If veteran commentator Andrew Voss had his way, rugby league would have a World Cup every two years.
An unabashed flag-bearer for international rugby league, Voss believes his revolutionary concept would grow the code and strengthen the standard of the game across the world.
"If you really want to take international league to another level, I'd have a World Cup every two years," Voss told NRL.com.
"There are athletics championships every year, golf and tennis majors every year; there is no reason why we need to follow the Olympics or soccer World Cup scheduling [with four year cycles].
"It would mean international league has more meaningful matches more often with a trophy up for grabs.
"How good would that be?"
The main focal point of his theory is that the maligned player eligibility issues that again came to the fore in 2016 would not be as prevalent if international teams had more structured competitions, more often.
The blueprint would involve the World Cup alternating between the Northern and Southern hemispheres every two years and would give players something tangible and meaningful to strive towards.
"The World Cup is a great opportunity to be a springboard for the international game, especially with what we do directly after the tournament," he said.
"That is why I've got the radical proposal to have the World Cup every two years, it helps international teams develop and stops players being lost to other codes.
"It makes representing your country a much more viable option and it certainly goes a long way to stopping the outrage of a player like Semi Radradra changing his allegiance to play for Australia.
"That can only be a good thing for the game."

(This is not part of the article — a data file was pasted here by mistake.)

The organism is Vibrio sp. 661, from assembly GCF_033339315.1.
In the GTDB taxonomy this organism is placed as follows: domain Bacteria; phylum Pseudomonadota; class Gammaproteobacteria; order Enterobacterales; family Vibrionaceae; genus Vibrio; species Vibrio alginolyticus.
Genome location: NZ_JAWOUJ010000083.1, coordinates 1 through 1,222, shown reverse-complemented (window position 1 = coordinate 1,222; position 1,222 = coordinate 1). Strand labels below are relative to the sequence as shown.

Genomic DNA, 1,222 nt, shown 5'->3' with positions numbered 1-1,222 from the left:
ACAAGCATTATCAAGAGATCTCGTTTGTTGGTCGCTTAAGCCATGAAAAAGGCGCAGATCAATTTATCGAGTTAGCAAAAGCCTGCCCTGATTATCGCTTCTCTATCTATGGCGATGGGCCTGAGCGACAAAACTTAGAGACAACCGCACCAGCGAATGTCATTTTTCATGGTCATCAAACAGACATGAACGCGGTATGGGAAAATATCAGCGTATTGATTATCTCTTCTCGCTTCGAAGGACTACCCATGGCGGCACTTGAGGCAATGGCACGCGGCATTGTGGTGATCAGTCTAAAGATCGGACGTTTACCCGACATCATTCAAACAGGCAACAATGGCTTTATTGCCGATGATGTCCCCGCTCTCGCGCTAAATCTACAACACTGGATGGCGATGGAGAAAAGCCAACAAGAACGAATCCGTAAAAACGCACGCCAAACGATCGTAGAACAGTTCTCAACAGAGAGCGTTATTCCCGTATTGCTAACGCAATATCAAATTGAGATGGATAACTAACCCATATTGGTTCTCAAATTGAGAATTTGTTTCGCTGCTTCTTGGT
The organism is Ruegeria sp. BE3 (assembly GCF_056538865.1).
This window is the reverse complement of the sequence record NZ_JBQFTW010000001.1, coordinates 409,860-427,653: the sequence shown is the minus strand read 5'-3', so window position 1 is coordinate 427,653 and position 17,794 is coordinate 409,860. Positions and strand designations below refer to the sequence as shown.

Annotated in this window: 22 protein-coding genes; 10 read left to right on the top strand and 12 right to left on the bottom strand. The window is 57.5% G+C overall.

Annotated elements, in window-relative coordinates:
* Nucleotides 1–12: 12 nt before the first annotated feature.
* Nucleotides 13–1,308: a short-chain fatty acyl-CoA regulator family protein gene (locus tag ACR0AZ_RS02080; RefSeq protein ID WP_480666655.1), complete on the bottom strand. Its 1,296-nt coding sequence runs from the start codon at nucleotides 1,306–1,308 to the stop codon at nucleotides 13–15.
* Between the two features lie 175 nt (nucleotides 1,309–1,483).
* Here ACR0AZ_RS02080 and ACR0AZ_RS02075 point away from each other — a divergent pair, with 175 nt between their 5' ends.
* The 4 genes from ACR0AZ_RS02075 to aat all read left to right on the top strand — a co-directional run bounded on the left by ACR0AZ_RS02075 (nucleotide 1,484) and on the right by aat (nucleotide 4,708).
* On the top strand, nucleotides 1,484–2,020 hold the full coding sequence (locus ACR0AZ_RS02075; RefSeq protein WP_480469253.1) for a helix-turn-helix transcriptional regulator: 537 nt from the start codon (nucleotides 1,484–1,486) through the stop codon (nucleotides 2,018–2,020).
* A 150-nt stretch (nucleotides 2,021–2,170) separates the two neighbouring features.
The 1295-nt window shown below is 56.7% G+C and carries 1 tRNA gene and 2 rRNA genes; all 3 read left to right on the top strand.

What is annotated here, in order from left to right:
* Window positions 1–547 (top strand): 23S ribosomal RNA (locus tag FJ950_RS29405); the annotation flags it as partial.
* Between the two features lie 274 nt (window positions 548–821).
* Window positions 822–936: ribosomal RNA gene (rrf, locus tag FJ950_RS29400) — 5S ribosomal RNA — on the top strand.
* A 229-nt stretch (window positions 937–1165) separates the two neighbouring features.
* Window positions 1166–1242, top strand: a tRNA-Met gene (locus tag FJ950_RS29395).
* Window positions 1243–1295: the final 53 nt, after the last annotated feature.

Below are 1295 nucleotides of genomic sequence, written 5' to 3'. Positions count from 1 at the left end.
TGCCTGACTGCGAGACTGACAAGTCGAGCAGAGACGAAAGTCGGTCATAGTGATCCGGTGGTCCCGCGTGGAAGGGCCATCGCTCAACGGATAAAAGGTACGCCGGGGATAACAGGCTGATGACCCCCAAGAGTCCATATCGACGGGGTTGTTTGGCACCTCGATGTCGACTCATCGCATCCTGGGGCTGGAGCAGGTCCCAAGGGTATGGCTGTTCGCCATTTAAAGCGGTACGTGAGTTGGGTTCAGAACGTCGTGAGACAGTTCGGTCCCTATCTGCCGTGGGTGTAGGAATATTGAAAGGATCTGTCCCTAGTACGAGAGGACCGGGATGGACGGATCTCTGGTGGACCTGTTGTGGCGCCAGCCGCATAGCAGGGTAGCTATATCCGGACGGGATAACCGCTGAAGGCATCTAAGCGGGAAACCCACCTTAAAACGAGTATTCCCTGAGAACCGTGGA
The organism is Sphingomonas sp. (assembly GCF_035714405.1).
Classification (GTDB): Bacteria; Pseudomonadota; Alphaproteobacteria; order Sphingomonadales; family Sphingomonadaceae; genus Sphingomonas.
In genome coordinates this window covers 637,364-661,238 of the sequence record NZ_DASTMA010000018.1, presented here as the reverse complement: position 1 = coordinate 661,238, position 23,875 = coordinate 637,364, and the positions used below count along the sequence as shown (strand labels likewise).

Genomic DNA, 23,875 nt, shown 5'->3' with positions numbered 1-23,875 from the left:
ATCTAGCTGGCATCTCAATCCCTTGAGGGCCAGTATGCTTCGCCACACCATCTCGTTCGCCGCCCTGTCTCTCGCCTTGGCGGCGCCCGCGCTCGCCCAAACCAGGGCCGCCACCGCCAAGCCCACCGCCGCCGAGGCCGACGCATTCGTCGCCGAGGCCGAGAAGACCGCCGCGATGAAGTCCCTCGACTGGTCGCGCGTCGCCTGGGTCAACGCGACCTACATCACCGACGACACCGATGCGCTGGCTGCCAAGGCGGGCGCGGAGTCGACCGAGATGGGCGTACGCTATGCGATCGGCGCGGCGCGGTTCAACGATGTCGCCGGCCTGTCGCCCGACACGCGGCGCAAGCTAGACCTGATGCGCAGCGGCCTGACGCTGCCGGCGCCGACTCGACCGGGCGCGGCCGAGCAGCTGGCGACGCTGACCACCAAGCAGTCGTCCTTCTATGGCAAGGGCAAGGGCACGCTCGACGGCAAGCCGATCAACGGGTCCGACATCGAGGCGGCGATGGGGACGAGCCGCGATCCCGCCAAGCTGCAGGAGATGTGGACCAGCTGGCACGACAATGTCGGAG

While Voss's concept won't be adopted any time soon, there is still plenty to look forward to at the 2017 tournament and he has a simple message for fans.
"This is my message and I'll deliver it bluntly: bugger what soccer fans and rugby union fans think, this is our World Cup, this is what we've got and from personal experience in 2013, 2008 and I can go back to 2000, it is a great sporting event to be a part of.
"There is something special about this tournament and you only need to look at the tears in players' eyes as the national anthems play to show how much it means to them.
"Any league fan and doubters of international league should go in with an open mind and appreciate it for what it is, different styles of rugby league to what we are used to seeing, with plenty of passion."
As the 2017 Rugby League World Cup draw was launched on Tuesday, Voss recalled one of his fondest memories calling a game involving Italy and Tonga.
"The greatest example of how a rugby league public can embrace a World Cup was the last qualifying game in the pool stage, in Halifax in 2013," he said.
"It was Tonga v Italy, it was the biggest crowd for any event in Halifax in over 20 years. I worked with a young statistician who had tears in his eyes because he had never seen the ground so full.
"It was a great day for rugby league."
For more information visit RLWC2017.com